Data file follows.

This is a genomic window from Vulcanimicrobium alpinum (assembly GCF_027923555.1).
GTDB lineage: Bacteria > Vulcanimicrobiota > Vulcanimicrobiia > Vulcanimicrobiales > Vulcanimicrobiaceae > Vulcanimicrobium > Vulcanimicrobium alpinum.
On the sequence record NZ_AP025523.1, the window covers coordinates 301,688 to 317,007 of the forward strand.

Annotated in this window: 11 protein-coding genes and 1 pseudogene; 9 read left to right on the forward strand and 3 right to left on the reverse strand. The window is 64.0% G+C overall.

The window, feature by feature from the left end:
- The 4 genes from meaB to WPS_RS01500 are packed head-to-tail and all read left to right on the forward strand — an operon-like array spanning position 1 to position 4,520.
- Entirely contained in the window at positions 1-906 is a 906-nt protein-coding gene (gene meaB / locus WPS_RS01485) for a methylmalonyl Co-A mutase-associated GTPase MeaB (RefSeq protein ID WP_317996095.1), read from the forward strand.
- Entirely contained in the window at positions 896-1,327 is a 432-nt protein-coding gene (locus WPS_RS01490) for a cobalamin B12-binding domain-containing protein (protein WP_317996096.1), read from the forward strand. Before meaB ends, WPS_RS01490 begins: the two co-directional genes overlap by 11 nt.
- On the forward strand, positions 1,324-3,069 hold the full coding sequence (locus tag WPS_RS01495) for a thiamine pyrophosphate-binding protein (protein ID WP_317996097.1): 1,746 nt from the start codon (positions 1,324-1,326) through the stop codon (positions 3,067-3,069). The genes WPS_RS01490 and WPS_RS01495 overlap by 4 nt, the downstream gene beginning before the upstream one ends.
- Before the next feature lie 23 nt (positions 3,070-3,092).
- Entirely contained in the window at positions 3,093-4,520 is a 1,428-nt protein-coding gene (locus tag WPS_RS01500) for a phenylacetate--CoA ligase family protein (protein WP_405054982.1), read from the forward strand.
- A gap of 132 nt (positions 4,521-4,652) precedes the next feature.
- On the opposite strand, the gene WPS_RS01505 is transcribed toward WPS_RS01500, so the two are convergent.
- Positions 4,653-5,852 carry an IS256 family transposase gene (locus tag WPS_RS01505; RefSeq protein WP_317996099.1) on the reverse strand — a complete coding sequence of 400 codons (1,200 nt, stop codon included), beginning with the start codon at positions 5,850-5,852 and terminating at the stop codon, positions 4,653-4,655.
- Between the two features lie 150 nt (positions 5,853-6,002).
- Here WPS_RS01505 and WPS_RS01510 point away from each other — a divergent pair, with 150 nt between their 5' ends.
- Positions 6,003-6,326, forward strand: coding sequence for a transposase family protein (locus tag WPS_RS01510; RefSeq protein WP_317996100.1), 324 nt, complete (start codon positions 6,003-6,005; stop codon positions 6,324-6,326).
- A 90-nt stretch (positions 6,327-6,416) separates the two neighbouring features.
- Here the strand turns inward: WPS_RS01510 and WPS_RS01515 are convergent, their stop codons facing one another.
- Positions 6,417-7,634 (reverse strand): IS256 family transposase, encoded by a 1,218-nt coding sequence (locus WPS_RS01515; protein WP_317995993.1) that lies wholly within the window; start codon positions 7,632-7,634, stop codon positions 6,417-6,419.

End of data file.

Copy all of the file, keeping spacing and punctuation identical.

This is a genomic window from Vulcanimicrobium alpinum (assembly GCF_027923555.1).
GTDB lineage: Bacteria > Vulcanimicrobiota > Vulcanimicrobiia > Vulcanimicrobiales > Vulcanimicrobiaceae > Vulcanimicrobium > Vulcanimicrobium alpinum.
On the sequence record NZ_AP025523.1, the window covers coordinates 301,688 to 317,007 of the forward strand.

Annotated in this window: 11 protein-coding genes and 1 pseudogene; 9 read left to right on the forward strand and 3 right to left on the reverse strand. The window is 64.0% G+C overall.

The window, feature by feature from the left end:
- The 4 genes from meaB to WPS_RS01500 are packed head-to-tail and all read left to right on the forward strand — an operon-like array spanning position 1 to position 4,520.
- Entirely contained in the window at positions 1-906 is a 906-nt protein-coding gene (gene meaB / locus WPS_RS01485) for a methylmalonyl Co-A mutase-associated GTPase MeaB (RefSeq protein ID WP_317996095.1), read from the forward strand.
- Entirely contained in the window at positions 896-1,327 is a 432-nt protein-coding gene (locus WPS_RS01490) for a cobalamin B12-binding domain-containing protein (protein WP_317996096.1), read from the forward strand. Before meaB ends, WPS_RS01490 begins: the two co-directional genes overlap by 11 nt.
- On the forward strand, positions 1,324-3,069 hold the full coding sequence (locus tag WPS_RS01495) for a thiamine pyrophosphate-binding protein (protein ID WP_317996097.1): 1,746 nt from the start codon (positions 1,324-1,326) through the stop codon (positions 3,067-3,069). The genes WPS_RS01490 and WPS_RS01495 overlap by 4 nt, the downstream gene beginning before the upstream one ends.
- Before the next feature lie 23 nt (positions 3,070-3,092).
- Entirely contained in the window at positions 3,093-4,520 is a 1,428-nt protein-coding gene (locus tag WPS_RS01500) for a phenylacetate--CoA ligase family protein (protein WP_405054982.1), read from the forward strand.
- A gap of 132 nt (positions 4,521-4,652) precedes the next feature.
- On the opposite strand, the gene WPS_RS01505 is transcribed toward WPS_RS01500, so the two are convergent.
- Positions 4,653-5,852 carry an IS256 family transposase gene (locus tag WPS_RS01505; RefSeq protein WP_317996099.1) on the reverse strand — a complete coding sequence of 400 codons (1,200 nt, stop codon included), beginning with the start codon at positions 5,850-5,852 and terminating at the stop codon, positions 4,653-4,655.
- Between the two features lie 150 nt (positions 5,853-6,002).
- Here WPS_RS01505 and WPS_RS01510 point away from each other — a divergent pair, with 150 nt between their 5' ends.
- Positions 6,003-6,326, forward strand: coding sequence for a transposase family protein (locus tag WPS_RS01510; RefSeq protein WP_317996100.1), 324 nt, complete (start codon positions 6,003-6,005; stop codon positions 6,324-6,326).
- A 90-nt stretch (positions 6,327-6,416) separates the two neighbouring features.
- Here the strand turns inward: WPS_RS01510 and WPS_RS01515 are convergent, their stop codons facing one another.
- Positions 6,417-7,634 (reverse strand): IS256 family transposase, encoded by a 1,218-nt coding sequence (locus WPS_RS01515; protein WP_317995993.1) that lies wholly within the window; start codon positions 7,632-7,634, stop codon positions 6,417-6,419.